42 T.C. 601 (1964), 568-62, Nat Harrison Associates, Inc. v. C. I. R.
|Docket Nº:||568-62, 91482, 567-62, 949-62, 962-62.|
|Citation:||42 T.C. 601|
|Opinion Judge:||DRENNEN, Judge:|
|Party Name:||NAT HARRISON ASSOCIATES, INC., ET AL., PETITIONERS, v. COMMISSIONER OF INTERNAL REVENUE, RESPONDENT|
|Attorney:||Richard E. Thigpen and Richard E. Thigpen, Jr., for the petitioners. Kenneth G. Anderson, for the respondent.|
|Case Date:||June 23, 1964|
|Court:||United States Tax Court|
1. A domestic partnership entered into three contracts for construction of facilities used at missile-tracking stations in the Caribbean. It assigned the job of performing the work at the jobsites to a Panamanian corporation owned by the parties. The partnership subsequently transferred all of its assets and current business, except one contract, to a domestic corporation. The Panamanian corporation performed the major part of the work under the contract, but the partnership remained liable as the prime contractor under the contracts and the partnership, and subsequently the domestic corporation, performed various services in connection with the contracts. Respondent allocated the entire net profits on all three contracts from the Panamanian corporation to the domestic partnership and/or the domestic corporation. Held: Respondent was authorized to allocate a part of the net profit on the three contracts to the domestic companies, but allocation of the entire net profits to them was unreasonable. Reasonable allocation of the net profits between the various entities determined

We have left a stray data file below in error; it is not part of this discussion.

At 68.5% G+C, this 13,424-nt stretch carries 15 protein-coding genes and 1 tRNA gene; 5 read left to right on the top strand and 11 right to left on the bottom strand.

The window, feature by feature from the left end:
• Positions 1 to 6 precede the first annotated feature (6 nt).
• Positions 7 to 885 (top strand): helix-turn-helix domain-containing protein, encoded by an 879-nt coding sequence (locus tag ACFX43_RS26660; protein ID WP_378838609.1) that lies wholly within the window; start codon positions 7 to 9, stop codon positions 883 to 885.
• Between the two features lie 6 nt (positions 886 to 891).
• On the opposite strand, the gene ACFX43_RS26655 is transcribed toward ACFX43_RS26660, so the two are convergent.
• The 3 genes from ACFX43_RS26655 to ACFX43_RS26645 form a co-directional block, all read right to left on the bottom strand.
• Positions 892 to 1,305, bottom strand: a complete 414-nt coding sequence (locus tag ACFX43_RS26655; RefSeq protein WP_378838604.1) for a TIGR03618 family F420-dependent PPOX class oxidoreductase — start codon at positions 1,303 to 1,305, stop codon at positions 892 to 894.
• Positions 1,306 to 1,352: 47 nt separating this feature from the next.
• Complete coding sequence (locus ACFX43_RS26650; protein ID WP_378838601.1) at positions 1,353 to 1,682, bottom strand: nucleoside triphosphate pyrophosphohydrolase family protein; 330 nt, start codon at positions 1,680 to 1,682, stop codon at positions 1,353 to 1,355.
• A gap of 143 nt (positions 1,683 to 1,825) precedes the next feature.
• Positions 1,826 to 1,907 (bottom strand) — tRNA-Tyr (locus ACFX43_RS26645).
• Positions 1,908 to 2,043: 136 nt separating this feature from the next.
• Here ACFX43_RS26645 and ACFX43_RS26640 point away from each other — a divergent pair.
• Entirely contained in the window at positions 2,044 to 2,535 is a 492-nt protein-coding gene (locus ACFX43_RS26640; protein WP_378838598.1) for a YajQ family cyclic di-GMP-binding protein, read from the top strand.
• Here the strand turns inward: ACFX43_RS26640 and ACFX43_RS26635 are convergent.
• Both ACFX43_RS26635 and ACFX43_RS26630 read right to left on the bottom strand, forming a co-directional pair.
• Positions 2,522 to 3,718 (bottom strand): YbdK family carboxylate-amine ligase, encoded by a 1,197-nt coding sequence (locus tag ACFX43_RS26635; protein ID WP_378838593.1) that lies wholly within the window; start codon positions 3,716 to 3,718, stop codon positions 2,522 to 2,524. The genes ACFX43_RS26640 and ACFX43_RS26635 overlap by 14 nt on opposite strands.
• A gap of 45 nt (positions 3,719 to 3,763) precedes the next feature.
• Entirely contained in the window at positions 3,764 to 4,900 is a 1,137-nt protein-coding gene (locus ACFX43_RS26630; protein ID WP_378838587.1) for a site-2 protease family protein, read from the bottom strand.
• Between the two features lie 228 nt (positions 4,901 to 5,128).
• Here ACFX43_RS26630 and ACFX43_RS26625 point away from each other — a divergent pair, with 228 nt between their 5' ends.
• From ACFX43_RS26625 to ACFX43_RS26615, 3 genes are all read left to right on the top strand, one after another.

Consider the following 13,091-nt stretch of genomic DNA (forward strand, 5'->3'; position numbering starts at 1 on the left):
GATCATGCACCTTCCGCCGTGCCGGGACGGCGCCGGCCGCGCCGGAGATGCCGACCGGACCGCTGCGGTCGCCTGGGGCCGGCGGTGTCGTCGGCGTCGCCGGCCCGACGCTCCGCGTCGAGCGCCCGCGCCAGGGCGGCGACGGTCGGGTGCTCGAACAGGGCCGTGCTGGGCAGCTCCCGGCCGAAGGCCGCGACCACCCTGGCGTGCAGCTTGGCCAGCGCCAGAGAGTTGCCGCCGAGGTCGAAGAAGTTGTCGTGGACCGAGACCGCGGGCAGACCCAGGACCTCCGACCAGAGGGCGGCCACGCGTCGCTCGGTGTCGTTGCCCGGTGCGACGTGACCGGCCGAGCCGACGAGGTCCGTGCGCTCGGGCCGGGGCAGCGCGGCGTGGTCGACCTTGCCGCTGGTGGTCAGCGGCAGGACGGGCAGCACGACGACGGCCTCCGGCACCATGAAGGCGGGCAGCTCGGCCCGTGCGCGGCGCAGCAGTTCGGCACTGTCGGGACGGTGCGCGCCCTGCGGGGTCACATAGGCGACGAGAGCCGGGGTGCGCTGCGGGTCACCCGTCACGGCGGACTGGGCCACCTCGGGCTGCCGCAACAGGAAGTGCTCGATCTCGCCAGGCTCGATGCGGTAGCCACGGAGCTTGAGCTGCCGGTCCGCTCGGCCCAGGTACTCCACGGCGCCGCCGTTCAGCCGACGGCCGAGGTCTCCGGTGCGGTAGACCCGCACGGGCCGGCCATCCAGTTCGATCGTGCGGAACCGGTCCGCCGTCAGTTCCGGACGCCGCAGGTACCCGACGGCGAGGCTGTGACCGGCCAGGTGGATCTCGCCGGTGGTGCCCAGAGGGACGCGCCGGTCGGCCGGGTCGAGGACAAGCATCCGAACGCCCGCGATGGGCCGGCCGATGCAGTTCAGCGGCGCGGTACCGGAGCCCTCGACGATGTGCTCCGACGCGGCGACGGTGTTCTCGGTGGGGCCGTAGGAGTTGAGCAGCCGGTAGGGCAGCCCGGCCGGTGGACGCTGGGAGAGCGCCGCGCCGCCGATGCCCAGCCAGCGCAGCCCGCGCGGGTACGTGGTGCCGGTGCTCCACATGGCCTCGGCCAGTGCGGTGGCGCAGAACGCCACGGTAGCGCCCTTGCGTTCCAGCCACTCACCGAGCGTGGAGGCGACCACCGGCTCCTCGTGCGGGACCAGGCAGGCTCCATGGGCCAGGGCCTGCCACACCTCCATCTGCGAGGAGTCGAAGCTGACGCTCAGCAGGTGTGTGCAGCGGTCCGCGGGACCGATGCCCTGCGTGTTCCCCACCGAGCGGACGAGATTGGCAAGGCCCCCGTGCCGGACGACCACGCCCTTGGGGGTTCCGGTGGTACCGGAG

2. As of December 26, 1958, petitioner Adams owed Prudential Insurance Co. of America $340,000, plus $9,019.44 accrued interest, on a note secured by a mortgage on Florida lands. On that date he borrowed an additional $260,000 from Prudential and gave another note in that amount secured by the same collateral. Prudential drew one check for $9,019.44 payable to itself, which it applied to pay the accrued interest, and another check to Adams for the balance of the $260,000 loan. Held, Adams is entitled to a deduction of $9,019.44 for interest ‘ paid’ in 1958.
3. Held, petitioner Smith failed to prove error in respondent's determination of the amount of the deduction allowable under section 691(c), I.R.C. 1954, for estate tax attributable to income in respect of a decedent.
In these consolidated proceedings respondent determined the following deficiencies in income tax:
Docket Petitioner Taxable Deficiency
91482 Nat Harrison Associates, Inc Apr. 1 to Sept. $189,953.97
568-62 Nat Harrison Associates, Inc FYE Sept. 30, 1958 156,596.93
567-62 Nat G. Harrison, Jr., and Elaine Harrison 1957 108,455.05
949-62 Jan R. Smith and Mary Crum Smith 1957 39,492.02
962-62 Alto Adams and Carra Adams 1957 24,229.91